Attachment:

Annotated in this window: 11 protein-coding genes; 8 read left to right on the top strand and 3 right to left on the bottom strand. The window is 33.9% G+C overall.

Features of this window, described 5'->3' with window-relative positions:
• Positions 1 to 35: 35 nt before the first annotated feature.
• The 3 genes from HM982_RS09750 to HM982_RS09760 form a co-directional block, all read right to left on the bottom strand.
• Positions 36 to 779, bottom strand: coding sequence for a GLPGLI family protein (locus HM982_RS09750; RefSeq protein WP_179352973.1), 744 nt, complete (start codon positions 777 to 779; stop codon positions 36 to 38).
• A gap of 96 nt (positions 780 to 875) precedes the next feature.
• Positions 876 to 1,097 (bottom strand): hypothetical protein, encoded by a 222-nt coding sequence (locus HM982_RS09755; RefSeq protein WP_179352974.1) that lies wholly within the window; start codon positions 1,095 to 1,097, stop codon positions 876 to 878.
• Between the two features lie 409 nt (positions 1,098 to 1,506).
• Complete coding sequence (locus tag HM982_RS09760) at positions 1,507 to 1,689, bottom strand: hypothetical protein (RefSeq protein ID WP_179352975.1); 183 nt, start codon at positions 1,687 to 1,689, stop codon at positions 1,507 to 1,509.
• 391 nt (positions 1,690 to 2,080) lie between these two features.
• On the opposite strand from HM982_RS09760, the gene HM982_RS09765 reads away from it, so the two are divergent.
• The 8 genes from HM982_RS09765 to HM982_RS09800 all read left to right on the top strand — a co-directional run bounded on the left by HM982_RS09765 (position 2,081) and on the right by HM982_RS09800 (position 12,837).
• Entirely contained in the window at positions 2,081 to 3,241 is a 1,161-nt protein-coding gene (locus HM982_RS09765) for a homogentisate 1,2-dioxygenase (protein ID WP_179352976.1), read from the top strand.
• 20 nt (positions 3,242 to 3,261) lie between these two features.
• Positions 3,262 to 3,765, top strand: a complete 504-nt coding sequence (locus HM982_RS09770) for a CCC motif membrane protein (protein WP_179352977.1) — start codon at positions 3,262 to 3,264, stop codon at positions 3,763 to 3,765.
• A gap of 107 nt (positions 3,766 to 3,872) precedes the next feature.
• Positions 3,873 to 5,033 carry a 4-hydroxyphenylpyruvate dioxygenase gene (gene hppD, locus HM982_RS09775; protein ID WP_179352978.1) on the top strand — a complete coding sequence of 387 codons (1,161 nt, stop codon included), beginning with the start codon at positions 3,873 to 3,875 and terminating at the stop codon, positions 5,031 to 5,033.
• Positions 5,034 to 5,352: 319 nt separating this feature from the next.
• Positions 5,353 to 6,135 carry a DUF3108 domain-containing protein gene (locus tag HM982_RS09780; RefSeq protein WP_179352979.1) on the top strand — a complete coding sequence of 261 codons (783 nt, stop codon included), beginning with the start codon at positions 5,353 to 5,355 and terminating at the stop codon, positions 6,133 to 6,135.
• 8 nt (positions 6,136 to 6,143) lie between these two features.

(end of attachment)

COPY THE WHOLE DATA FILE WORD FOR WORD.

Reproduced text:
Annotated in this window: 11 protein-coding genes; 8 read left to right on the top strand and 3 right to left on the bottom strand. The window is 33.9% G+C overall.

Features of this window, described 5'->3' with window-relative positions:
• Positions 1 to 35: 35 nt before the first annotated feature.
• The 3 genes from HM982_RS09750 to HM982_RS09760 form a co-directional block, all read right to left on the bottom strand.
• Positions 36 to 779, bottom strand: coding sequence for a GLPGLI family protein (locus HM982_RS09750; RefSeq protein WP_179352973.1), 744 nt, complete (start codon positions 777 to 779; stop codon positions 36 to 38).
• A gap of 96 nt (positions 780 to 875) precedes the next feature.
• Positions 876 to 1,097 (bottom strand): hypothetical protein, encoded by a 222-nt coding sequence (locus HM982_RS09755; RefSeq protein WP_179352974.1) that lies wholly within the window; start codon positions 1,095 to 1,097, stop codon positions 876 to 878.
• Between the two features lie 409 nt (positions 1,098 to 1,506).
• Complete coding sequence (locus tag HM982_RS09760) at positions 1,507 to 1,689, bottom strand: hypothetical protein (RefSeq protein ID WP_179352975.1); 183 nt, start codon at positions 1,687 to 1,689, stop codon at positions 1,507 to 1,509.
• 391 nt (positions 1,690 to 2,080) lie between these two features.
• On the opposite strand from HM982_RS09760, the gene HM982_RS09765 reads away from it, so the two are divergent.
• The 8 genes from HM982_RS09765 to HM982_RS09800 all read left to right on the top strand — a co-directional run bounded on the left by HM982_RS09765 (position 2,081) and on the right by HM982_RS09800 (position 12,837).
• Entirely contained in the window at positions 2,081 to 3,241 is a 1,161-nt protein-coding gene (locus HM982_RS09765) for a homogentisate 1,2-dioxygenase (protein ID WP_179352976.1), read from the top strand.
• 20 nt (positions 3,242 to 3,261) lie between these two features.
• Positions 3,262 to 3,765, top strand: a complete 504-nt coding sequence (locus HM982_RS09770) for a CCC motif membrane protein (protein WP_179352977.1) — start codon at positions 3,262 to 3,264, stop codon at positions 3,763 to 3,765.
• A gap of 107 nt (positions 3,766 to 3,872) precedes the next feature.
• Positions 3,873 to 5,033 carry a 4-hydroxyphenylpyruvate dioxygenase gene (gene hppD, locus HM982_RS09775; protein ID WP_179352978.1) on the top strand — a complete coding sequence of 387 codons (1,161 nt, stop codon included), beginning with the start codon at positions 3,873 to 3,875 and terminating at the stop codon, positions 5,031 to 5,033.
• Positions 5,034 to 5,352: 319 nt separating this feature from the next.
• Positions 5,353 to 6,135 carry a DUF3108 domain-containing protein gene (locus tag HM982_RS09780; RefSeq protein WP_179352979.1) on the top strand — a complete coding sequence of 261 codons (783 nt, stop codon included), beginning with the start codon at positions 5,353 to 5,355 and terminating at the stop codon, positions 6,133 to 6,135.
• 8 nt (positions 6,136 to 6,143) lie between these two features.